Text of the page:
Failure to provide such documentation will result in a failing grade for the assignment, and may result in a failing grade
for the course.
- Although the most important attribute of a program is correctness, grading will take into consideration (if
appropriate) such items as time and space efficiency, documentation, etc.
- Programs and scripts must have proper inline documentation and must be properly indented. Up to 20% can be deducted
for poorly documented and/or poorly indented code.
- Although interactions with other students are encouraged, you must compose your own answers, unless otherwise noted.
In determining the overall grade for a project, you can expect the following grades based on performance:
Final letter grades are determined based on the following grading scale:
- A Excellent work that meets and/or exceeds all of the requirements for a given project, code compiles and
works for multiple test samples, all code and associated files are well documented, and the code is written
- B Good work that meets all of the requirements of the assignment, but may have errors in documentation or
coding, or contains code that may not work with all possible data samples.
- C Average work that meets all of the requirements of the assignment, but is missing one or more of the items
in its entirety that is mentioned in terms of an A grade.
- D Below average work which fails to meet one or more of the requirements of the assignment.
- F Unacceptable work, which fails to meet two or more requirements for an assignment, or has code that will not
compile and execute.
The instructor reserves the right to change these values depending on the overall class performance and/or extenuating
|90-100% ||A |
|80-89% ||B |
|70-79% ||C |
|60-69% ||D |
|Below 60 ||F |
Programming assignments: The course includes 5 projects and a number of homework assignments. All assignments
are due by midnight on the due date. Late assignments will be penalized at the rate of 5 points per day (including weekends).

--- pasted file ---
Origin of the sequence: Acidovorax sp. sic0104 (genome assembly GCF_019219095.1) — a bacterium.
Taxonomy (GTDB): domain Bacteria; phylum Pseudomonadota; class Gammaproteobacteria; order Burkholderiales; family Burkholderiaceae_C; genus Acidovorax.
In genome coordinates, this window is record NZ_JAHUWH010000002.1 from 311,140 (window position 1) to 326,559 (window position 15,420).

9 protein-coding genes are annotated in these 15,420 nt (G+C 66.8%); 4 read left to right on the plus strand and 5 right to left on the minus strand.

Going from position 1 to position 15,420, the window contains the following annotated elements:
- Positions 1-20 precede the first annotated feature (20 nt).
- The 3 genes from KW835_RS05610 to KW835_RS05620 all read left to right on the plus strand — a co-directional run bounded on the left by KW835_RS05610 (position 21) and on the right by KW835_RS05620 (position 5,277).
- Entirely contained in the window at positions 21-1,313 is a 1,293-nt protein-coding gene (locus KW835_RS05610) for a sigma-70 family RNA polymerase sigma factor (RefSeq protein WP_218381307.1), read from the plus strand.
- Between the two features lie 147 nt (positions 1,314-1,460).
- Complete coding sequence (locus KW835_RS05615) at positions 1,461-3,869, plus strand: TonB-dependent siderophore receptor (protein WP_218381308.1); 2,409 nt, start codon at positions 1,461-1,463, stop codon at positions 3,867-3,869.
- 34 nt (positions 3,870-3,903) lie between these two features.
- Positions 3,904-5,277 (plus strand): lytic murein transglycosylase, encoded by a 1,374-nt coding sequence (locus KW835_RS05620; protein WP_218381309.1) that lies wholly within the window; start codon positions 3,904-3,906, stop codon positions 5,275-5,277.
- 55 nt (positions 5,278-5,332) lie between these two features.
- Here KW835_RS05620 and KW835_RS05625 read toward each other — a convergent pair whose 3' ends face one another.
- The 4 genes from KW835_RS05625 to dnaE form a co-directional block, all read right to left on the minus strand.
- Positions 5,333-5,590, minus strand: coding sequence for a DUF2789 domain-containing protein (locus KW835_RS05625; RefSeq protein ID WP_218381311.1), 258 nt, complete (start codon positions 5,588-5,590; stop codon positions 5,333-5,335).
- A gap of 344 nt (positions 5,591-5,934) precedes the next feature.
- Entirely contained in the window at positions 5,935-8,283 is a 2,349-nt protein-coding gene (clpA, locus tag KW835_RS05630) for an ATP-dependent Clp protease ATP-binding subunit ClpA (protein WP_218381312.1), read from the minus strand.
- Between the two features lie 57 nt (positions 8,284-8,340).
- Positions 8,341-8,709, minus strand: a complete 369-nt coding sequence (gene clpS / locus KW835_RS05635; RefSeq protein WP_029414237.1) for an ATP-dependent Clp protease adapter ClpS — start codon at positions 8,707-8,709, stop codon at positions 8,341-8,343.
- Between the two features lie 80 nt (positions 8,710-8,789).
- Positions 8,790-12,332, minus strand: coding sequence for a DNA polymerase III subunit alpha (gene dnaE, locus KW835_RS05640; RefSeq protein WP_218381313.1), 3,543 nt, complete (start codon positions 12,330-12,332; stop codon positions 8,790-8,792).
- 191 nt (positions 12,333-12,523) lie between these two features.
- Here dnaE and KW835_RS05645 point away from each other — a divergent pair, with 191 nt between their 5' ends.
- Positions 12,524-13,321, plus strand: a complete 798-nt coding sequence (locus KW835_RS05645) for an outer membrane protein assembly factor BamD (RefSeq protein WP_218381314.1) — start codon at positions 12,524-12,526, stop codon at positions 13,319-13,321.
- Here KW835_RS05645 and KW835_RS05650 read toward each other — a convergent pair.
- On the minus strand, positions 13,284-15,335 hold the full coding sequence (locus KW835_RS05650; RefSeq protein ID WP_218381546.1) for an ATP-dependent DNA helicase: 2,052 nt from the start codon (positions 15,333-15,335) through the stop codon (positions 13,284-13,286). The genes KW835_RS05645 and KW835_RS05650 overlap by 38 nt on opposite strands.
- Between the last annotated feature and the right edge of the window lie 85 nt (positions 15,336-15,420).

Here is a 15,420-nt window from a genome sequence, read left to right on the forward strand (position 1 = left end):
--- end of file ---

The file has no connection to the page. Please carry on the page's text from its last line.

Passing grade: Programming assignments and exams are required parts of the course and must be satisfactorily
completed to pass this course. A student must have a passing performance on each part. A failing grade on a component
may result in a failing grade in the course.
Class attendance is not mandatory and is not a required part of the course, although highly encouraged. Those who miss a
class should remember that it is their responsibility to cover all the material by themselves.
The University withdrawal policy is followed in this course. The last day to drop an individual course for the
Fall of 2007 is October 26.
University Holidays and other Days-to-Remember:
|Labor Day: ||September 3, 2007 |
|Last Day to Drop the course: ||October 26, 2007 |
|Thanksgiving/Fall Break: ||November 22 - November 25, 2007 |
|Last Day of classes: ||December 4, 2007 |
As a 200-level course, this course is provided as an introductory course, but due to the amount of new concepts presented
in the course there will still be a considerable amount of development and research effort required of the student. For
every one hour in class, the student is expected to put in an effort of at least 3 hours outside the class for studying
and programming. Because of background and preparedness, some students may have to put in additional effort.